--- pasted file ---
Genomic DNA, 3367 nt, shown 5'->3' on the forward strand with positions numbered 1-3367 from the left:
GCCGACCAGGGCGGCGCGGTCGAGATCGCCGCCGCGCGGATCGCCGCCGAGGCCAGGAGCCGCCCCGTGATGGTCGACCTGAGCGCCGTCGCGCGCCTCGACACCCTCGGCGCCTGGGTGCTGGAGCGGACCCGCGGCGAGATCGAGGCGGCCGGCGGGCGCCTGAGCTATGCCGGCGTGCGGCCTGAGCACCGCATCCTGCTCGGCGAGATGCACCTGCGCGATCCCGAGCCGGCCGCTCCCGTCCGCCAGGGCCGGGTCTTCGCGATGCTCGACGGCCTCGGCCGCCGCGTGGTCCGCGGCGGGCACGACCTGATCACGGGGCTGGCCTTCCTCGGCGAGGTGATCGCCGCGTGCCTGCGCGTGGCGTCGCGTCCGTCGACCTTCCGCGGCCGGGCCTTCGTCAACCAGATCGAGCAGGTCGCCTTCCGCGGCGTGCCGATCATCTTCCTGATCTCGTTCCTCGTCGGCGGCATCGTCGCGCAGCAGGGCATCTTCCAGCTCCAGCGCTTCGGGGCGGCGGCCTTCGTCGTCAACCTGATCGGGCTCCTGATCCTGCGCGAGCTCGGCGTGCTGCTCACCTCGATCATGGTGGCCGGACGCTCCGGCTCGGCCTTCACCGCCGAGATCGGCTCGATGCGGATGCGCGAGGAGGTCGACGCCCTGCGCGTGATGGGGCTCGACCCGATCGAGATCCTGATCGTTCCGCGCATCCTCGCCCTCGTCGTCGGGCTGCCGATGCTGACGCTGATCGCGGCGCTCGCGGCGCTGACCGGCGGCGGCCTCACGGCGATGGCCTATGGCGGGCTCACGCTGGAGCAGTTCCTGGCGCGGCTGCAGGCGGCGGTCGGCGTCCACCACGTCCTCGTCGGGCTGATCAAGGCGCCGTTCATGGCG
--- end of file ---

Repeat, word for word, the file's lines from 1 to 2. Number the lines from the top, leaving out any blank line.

Genomic DNA, 3367 nt, shown 5'->3' on the forward strand with positions numbered 1-3367 from the left:
GCCGACCAGGGCGGCGCGGTCGAGATCGCCGCCGCGCGGATCGCCGCCGAGGCCAGGAGCCGCCCCGTGATGGTCGACCTGAGCGCCGTCGCGCGCCTCGACACCCTCGGCGCCTGGGTGCTGGAGCGGACCCGCGGCGAGATCGAGGCGGCCGGCGGGCGCCTGAGCTATGCCGGCGTGCGGCCTGAGCACCGCATCCTGCTCGGCGAGATGCACCTGCGCGATCCCGAGCCGGCCGCTCCCGTCCGCCAGGGCCGGGTCTTCGCGATGCTCGACGGCCTCGGCCGCCGCGTGGTCCGCGGCGGGCACGACCTGATCACGGGGCTGGCCTTCCTCGGCGAGGTGATCGCCGCGTGCCTGCGCGTGGCGTCGCGTCCGTCGACCTTCCGCGGCCGGGCCTTCGTCAACCAGATCGAGCAGGTCGCCTTCCGCGGCGTGCCGATCATCTTCCTGATCTCGTTCCTCGTCGGCGGCATCGTCGCGCAGCAGGGCATCTTCCAGCTCCAGCGCTTCGGGGCGGCGGCCTTCGTCGTCAACCTGATCGGGCTCCTGATCCTGCGCGAGCTCGGCGTGCTGCTCACCTCGATCATGGTGGCCGGACGCTCCGGCTCGGCCTTCACCGCCGAGATCGGCTCGATGCGGATGCGCGAGGAGGTCGACGCCCTGCGCGTGATGGGGCTCGACCCGATCGAGATCCTGATCGTTCCGCGCATCCTCGCCCTCGTCGTCGGGCTGCCGATGCTGACGCTGATCGCGGCGCTCGCGGCGCTGACCGGCGGCGGCCTCACGGCGATGGCCTATGGCGGGCTCACGCTGGAGCAGTTCCTGGCGCGGCTGCAGGCGGCGGTCGGCGTCCACCACGTCCTCGTCGGGCTGATCAAGGCGCCGTTCATGGCG